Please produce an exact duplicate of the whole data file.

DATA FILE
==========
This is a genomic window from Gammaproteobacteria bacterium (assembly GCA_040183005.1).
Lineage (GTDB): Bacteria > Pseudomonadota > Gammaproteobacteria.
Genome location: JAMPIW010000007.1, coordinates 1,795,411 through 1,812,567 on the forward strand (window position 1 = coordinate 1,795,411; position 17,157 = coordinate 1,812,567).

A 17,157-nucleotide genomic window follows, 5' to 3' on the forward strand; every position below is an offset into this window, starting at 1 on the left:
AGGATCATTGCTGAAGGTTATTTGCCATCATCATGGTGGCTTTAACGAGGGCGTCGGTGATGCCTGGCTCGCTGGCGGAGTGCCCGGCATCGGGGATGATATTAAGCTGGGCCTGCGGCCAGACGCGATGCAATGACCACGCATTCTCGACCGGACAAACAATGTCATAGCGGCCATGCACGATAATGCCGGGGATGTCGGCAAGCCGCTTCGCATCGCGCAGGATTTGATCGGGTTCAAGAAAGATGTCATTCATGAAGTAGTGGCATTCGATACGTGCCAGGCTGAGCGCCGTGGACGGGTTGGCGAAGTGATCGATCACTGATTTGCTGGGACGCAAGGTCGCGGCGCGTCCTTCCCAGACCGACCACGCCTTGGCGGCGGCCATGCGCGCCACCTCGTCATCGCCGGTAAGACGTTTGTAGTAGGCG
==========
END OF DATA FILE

This is a genomic window from Gammaproteobacteria bacterium (assembly GCA_040183005.1).
Lineage (GTDB): Bacteria > Pseudomonadota > Gammaproteobacteria.
Genome location: JAMPIW010000007.1, coordinates 1,795,411 through 1,812,567 on the forward strand (window position 1 = coordinate 1,795,411; position 17,157 = coordinate 1,812,567).

A 17,157-nucleotide genomic window follows, 5' to 3' on the forward strand; every position below is an offset into this window, starting at 1 on the left:
AGGATCATTGCTGAAGGTTATTTGCCATCATCATGGTGGCTTTAACGAGGGCGTCGGTGATGCCTGGCTCGCTGGCGGAGTGCCCGGCATCGGGGATGATATTAAGCTGGGCCTGCGGCCAGACGCGATGCAATGACCACGCATTCTCGACCGGACAAACAATGTCATAGCGGCCATGCACGATAATGCCGGGGATGTCGGCAAGCCGCTTCGCATCGCGCAGGATTTGATCGGGTTCAAGAAAGATGTCATTCATGAAGTAGTGGCATTCGATACGTGCCAGGCTGAGCGCCGTGGACGGGTTGGCGAAGTGATCGATCACTGATTTGCTGGGACGCAAGGTCGCGGCGCGTCCTTCCCAGACCGACCACGCCTTGGCGGCGGCCATGCGCGCCACCTCGTCATCGCCGGTAAGACGTTTGTAGTAGGCG